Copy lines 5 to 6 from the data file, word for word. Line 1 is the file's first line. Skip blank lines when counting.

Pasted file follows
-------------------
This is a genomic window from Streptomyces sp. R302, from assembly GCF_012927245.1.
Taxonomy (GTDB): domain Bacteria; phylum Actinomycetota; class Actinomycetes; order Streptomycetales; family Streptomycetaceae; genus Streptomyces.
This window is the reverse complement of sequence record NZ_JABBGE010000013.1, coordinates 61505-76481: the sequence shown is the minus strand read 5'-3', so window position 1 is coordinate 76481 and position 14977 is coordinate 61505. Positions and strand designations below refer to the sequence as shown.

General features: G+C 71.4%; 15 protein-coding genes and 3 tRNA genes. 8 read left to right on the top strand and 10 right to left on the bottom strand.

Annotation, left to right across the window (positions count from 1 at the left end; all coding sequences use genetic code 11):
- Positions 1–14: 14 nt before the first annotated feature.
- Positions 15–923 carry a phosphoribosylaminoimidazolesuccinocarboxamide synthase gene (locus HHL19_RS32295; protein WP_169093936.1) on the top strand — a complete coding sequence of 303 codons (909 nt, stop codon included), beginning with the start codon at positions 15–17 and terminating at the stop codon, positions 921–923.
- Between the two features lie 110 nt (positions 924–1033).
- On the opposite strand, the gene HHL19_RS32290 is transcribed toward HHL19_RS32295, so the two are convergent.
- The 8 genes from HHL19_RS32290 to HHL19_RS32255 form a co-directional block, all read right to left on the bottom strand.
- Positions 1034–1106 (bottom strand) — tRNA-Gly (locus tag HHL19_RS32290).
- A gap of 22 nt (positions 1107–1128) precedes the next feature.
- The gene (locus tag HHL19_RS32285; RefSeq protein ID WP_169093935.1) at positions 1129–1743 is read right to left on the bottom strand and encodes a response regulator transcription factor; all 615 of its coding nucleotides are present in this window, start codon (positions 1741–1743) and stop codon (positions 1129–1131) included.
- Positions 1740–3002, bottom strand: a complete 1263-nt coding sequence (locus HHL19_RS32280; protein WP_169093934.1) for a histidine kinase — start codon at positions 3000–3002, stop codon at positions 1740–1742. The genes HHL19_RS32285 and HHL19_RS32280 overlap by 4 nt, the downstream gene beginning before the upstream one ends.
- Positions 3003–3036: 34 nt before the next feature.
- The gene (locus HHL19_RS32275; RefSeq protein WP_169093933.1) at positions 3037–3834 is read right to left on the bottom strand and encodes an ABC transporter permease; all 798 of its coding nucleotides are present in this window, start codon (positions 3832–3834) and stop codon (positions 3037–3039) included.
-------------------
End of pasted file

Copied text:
Annotation, left to right across the window (positions count from 1 at the left end; all coding sequences use genetic code 11):
- Positions 1–14: 14 nt before the first annotated feature.